Bush Immigration Comments in Press Conference and Full Transcript

December 20, 2004, Free Republic

QUESTION: Mr. President, since early in your first term you've talked about immigration reform. But yet people in your own party on the hill seem opposed to this idea and you've got an opposition, even on the other side. Do you plan to expend some of your political capital this time to see this through?

BUSH: Yes, I appreciate that question. First of all, welcome. I'd like to welcome all the new faces -- some prettier than others, I might add. But... (LAUGHTER) Yes, I intend to work with members of Congress to get something done. I think this is an issue that will make it easier for us to enforce our borders. And I believe it's an issue that will show the -- if when we get it right, the compassion and heart of the American people. And no question, it's a tough issue, just like some of the other issues we're taking on. But my job is to confront tough issues. And to ask Congress to work together to confront tough issues.

Now, let me talk about the immigration issue. First we want our Border Patrol agents chasing crooks and thieves and drug runners and terrorists, not good-hearted people who are coming here to work. And, therefore, it makes sense to allow the good-hearted people who are coming here to do jobs that Americans won't do a legal way to do so. And providing that legal avenue, it takes the pressure off the border. Now, we need to make sure the border is modern and we need to upgrade our Border Patrol. But if we expect the Border Patrol to be able to enforce a long border, particularly in the south -- and the north, for that matter -- we ought to have a system that recognizes people are coming here to do jobs that Americans will not do. And there ought to be a legal way for them to do so. To me that, is -- and not only that, but once the person is here, if he or she feels like he or she needs to go back to see their family, to the country of origin, they should be able to do so within a prescribed -- the card and the permit would last for a prescribed period of time. It's a compassionate way to treat people who come to our country. It recognizes the reality of the world in which we live. There are some jobs in America that Americans won't do and others are willing to do.

Now, one of the important aspects of my vision is that this is not automatic citizenship. The American people must understand that, that if somebody who is here working wants to be a citizen, they can get in line like those who have been here legally and have been working to become a citizenship (sic) in a legal manner. And this is a very important issue, and I look forward to working with members of Congress.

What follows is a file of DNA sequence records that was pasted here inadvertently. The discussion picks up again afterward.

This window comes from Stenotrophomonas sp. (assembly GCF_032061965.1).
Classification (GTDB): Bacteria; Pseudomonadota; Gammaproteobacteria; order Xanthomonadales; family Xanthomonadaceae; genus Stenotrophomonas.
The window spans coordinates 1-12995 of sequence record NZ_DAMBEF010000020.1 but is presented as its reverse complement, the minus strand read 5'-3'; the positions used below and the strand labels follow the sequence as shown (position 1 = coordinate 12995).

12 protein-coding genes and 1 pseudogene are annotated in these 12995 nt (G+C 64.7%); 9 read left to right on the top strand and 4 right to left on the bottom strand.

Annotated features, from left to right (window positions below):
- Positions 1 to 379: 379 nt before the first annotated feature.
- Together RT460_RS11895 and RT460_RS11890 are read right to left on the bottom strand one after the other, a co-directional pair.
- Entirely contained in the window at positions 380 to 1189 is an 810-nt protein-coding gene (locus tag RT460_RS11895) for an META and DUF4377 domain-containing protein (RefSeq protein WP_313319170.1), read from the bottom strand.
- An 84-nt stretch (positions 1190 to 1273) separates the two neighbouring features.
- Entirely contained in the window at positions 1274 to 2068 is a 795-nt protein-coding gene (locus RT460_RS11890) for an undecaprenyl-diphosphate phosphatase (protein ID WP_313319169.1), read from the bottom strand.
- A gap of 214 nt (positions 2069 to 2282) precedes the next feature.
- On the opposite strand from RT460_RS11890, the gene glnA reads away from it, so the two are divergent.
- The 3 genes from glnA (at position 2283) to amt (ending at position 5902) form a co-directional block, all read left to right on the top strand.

I fully understand the politics of immigration reform. I mean, I was the governor of Texas, right there on the front lines of border politics. You know, I know what it means to have mothers and fathers come to my state and across the border of my state to work. Family values do not stop at the Rio Grande river, is what I used to tell the people of my state. People are coming to put food on the table. They're doing jobs Americans will not do. And to me, it makes sense for us to recognize that reality and to help those who are needing to enforce our borders, legalize the process of people doing jobs Americans won't do, take the pressure off of employers so they're not having to rely upon false I.D.s, cut out the coyotes who are the smugglers of these people, putting them in the back of tractor-trailers in the middle of August in Texas, allowing people to suffocate in the back of the truck, stop the process of people feeling like they got to walk miles across desert in Arizona and Texas in order just to feed their family, and they find them dead out there, you know. I mean, this is a system that can be much better. And I'm passionate on it because the nature of this country is one that is good-hearted and compassionate. Our people are compassionate. The system we have today is not a compassionate system. It's not working. And as a result, the country is less secure than it could be with a rational system.

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